This article is authored by Eric McKay. Opinions expressed may not be that of SMARTER Team Training, STT sponsors or constituents. In 2009, Erik opened No Bull! Strength and Performance, a personal training facility with an emphasis on individual attention and educating his clients on proper strength and conditioning technique. He is also an adjunct professor of physical fitness and wellness at Lansing Community College, and the strength and conditioning coach for the Lansing Community College softball team, a perennial powerhouse program in the National Junior College Athletic Association. Before starting his own business he was a football coach for 11 years at various levels and has worked strength training and conditioning family, friends, and athletes from numerous sports for over 20 years.

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Intensity – great energy, strength, concentration, vehemence, etc., as of activity, thought, or feeling. This is the definition that I explain to people when I talk about working at a high intensity. I want them to work with great energy, strength and concentration. They will move the weight in a smooth, momentum free motion with a high concentration on proper technique and emphasis of the muscle in the fully contracted position. We will work at a great energy level to ensure we are using all of their strength and at the same time improving their cardiovascular endurance and flexibility. Another portion of my definition is to concentrate on the muscle(s) we are working and learning how to recruit the muscle(s) to overload them and start the building of strength. Once they understand my definition of INTENSITY we can move on to reaching their goals in the safest, most efficient way possible.

After all I believe the goal of any strength-training program is to get GREAT results. INTENSITY is the key, not set or rep schemes. Work at the highest intensity level possible for every workout and the results will come faster then working longer at a lower intensity level. This does not mean that you do silly dangerous things while you train and call that intense. It means working in a safe manner at the highest intensity level possible for the number of reps in your “one” set. Yes one set! Working at the proper intensity level will not allow people to do more then one set of any given exercise. Even if you feel you could do another set, it is not necessary, because there are no levels or degrees of overload. Overloaded is overloaded and one set is all it takes to overload the muscles. Once they are overloaded stop and allow the body to recover. What most people do not think about are the bones, tendons and organs that have been overloaded and especially the first two mentioned, take longer to recover then muscle.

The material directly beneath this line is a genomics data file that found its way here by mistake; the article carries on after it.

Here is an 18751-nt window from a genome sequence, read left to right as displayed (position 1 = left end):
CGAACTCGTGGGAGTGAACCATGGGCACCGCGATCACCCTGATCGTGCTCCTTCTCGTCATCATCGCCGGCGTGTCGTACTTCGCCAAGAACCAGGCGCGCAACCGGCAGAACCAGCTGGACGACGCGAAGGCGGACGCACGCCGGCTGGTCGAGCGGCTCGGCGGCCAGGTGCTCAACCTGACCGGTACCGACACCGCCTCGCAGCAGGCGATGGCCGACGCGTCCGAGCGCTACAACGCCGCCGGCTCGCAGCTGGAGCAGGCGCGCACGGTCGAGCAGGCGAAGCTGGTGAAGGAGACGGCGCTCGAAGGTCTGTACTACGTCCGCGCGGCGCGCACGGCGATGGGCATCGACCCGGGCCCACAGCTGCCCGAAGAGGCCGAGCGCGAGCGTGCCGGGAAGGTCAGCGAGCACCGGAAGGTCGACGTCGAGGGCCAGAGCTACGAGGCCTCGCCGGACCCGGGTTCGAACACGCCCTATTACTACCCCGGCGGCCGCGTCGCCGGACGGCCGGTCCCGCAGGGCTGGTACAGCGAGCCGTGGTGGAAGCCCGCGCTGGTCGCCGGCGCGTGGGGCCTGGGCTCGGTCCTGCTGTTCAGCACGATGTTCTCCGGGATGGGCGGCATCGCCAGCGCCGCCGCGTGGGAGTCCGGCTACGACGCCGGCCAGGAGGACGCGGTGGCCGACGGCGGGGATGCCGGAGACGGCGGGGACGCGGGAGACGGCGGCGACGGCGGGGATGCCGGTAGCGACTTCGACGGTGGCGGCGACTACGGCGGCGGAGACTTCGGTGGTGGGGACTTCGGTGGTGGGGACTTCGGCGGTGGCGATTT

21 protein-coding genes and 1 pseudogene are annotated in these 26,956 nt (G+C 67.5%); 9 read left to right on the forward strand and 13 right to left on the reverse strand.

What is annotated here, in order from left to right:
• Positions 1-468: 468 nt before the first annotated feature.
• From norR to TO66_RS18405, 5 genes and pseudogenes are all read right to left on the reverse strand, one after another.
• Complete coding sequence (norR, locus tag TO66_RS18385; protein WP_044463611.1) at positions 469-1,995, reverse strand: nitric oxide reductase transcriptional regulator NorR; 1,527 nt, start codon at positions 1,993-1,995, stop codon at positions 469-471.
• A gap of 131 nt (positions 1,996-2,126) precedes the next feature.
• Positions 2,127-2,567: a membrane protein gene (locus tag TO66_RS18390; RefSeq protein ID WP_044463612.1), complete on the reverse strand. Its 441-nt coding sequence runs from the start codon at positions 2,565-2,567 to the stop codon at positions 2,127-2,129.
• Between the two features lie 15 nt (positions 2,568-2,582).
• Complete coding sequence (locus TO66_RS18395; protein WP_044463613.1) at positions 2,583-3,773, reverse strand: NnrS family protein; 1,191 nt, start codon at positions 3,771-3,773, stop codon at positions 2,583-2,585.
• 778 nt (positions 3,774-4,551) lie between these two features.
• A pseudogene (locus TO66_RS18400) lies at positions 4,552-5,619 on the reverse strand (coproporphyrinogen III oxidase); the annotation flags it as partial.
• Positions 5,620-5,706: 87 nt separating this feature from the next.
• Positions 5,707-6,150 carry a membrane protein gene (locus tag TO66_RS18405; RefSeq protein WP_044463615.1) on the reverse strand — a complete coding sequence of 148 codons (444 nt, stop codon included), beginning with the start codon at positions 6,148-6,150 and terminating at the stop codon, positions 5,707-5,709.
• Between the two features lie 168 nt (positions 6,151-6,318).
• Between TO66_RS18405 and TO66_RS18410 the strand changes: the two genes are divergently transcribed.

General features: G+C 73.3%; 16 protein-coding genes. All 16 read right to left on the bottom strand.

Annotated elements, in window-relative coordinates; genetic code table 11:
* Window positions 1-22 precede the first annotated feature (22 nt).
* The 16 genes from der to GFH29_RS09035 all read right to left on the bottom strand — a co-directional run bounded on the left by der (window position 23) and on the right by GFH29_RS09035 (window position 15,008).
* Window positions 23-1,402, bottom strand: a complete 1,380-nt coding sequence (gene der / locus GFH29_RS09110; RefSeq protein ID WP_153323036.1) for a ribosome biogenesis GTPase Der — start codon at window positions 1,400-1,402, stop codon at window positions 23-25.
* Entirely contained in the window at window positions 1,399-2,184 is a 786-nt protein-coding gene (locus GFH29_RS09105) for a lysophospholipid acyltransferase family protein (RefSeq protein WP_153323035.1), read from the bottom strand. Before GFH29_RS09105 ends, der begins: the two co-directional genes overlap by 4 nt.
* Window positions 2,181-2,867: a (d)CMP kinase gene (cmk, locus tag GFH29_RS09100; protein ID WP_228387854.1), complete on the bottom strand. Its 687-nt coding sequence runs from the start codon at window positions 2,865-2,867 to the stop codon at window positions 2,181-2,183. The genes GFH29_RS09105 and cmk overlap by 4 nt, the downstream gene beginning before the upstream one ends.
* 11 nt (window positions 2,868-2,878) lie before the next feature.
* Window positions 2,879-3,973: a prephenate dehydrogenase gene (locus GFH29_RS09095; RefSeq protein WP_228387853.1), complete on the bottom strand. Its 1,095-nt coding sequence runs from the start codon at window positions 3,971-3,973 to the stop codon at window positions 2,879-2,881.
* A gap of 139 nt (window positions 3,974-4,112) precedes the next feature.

If you workouts are lacking results try working with more intensity. And remember the goal of strength training, in my opinion, is to prevent injuries both in and out of the weight room!

That’s the way I see it!

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Erick McKayErik McKay BS, MA, CSCS, Kinetics Coach earned his B.S. and M.A. in physical education at Central Michigan University. While at CMU he worked with the Center for the Enhancement of Physical Education Programming and gained additional experience developing K-12 physical education curriculum with a focus on proficiency in the knowledge of proper form and execution of motor skills, and taught strength and conditioning courses as a graduate assistant. Erik went on to earn the Certified Strength and Conditioning Coach designation from the National Strength and Condition Association, the premier certification in the fitness field. Coach McKay can be reached via email by clicking here.